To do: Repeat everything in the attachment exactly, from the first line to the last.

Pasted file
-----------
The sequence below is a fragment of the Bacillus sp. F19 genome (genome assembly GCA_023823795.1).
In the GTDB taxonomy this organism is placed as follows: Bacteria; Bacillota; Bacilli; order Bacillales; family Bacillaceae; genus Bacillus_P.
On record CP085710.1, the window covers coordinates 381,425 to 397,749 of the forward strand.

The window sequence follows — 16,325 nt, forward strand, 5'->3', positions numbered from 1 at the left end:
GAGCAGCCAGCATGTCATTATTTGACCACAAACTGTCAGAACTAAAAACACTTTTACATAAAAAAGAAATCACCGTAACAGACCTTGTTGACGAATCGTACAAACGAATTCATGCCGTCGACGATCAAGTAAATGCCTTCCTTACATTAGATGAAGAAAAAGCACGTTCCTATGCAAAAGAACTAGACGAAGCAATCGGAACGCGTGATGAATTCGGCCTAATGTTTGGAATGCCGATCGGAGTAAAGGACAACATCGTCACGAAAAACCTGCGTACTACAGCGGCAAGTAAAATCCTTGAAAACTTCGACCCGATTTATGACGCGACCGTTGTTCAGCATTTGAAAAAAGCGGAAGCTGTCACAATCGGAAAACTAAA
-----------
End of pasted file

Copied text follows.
The sequence below is a fragment of the Bacillus sp. F19 genome (genome assembly GCA_023823795.1).
In the GTDB taxonomy this organism is placed as follows: Bacteria; Bacillota; Bacilli; order Bacillales; family Bacillaceae; genus Bacillus_P.
On record CP085710.1, the window covers coordinates 381,425 to 397,749 of the forward strand.

The window sequence follows — 16,325 nt, forward strand, 5'->3', positions numbered from 1 at the left end:
GAGCAGCCAGCATGTCATTATTTGACCACAAACTGTCAGAACTAAAAACACTTTTACATAAAAAAGAAATCACCGTAACAGACCTTGTTGACGAATCGTACAAACGAATTCATGCCGTCGACGATCAAGTAAATGCCTTCCTTACATTAGATGAAGAAAAAGCACGTTCCTATGCAAAAGAACTAGACGAAGCAATCGGAACGCGTGATGAATTCGGCCTAATGTTTGGAATGCCGATCGGAGTAAAGGACAACATCGTCACGAAAAACCTGCGTACTACAGCGGCAAGTAAAATCCTTGAAAACTTCGACCCGATTTATGACGCGACCGTTGTTCAGCATTTGAAAAAAGCGGAAGCTGTCACAATCGGAAAACTAAA